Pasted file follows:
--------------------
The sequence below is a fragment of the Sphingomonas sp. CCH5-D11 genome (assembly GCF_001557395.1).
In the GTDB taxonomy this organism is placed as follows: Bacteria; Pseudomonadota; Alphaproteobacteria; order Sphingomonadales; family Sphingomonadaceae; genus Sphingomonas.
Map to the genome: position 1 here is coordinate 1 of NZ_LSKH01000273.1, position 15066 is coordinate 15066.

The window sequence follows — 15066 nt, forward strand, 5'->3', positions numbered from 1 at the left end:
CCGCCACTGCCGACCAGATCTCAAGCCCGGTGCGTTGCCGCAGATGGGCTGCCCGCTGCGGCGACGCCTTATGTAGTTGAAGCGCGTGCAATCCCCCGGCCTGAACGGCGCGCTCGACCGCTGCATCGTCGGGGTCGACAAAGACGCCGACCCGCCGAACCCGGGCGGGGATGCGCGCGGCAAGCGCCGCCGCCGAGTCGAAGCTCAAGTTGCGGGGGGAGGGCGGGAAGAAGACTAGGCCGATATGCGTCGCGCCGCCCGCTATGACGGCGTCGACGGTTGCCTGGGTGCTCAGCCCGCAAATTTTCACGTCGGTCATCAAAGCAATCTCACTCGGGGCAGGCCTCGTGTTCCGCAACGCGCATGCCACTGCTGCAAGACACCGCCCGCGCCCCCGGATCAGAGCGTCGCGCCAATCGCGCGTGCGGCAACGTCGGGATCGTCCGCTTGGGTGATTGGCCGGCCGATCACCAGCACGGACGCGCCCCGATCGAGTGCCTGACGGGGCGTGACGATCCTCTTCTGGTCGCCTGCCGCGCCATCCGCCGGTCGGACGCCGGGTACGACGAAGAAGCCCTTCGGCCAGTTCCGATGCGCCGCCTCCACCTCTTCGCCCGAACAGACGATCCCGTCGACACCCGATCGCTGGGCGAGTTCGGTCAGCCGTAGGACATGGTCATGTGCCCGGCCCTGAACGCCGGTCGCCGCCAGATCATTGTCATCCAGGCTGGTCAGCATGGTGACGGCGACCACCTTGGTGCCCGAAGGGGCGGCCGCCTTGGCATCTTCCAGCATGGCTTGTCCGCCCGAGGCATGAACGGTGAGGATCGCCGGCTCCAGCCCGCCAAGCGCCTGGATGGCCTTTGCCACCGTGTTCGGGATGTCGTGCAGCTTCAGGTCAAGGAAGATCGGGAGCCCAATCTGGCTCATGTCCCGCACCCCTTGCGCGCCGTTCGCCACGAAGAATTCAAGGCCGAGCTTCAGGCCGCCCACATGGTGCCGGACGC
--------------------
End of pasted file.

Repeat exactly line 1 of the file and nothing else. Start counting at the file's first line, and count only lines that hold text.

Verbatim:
The sequence below is a fragment of the Sphingomonas sp. CCH5-D11 genome (assembly GCF_001557395.1).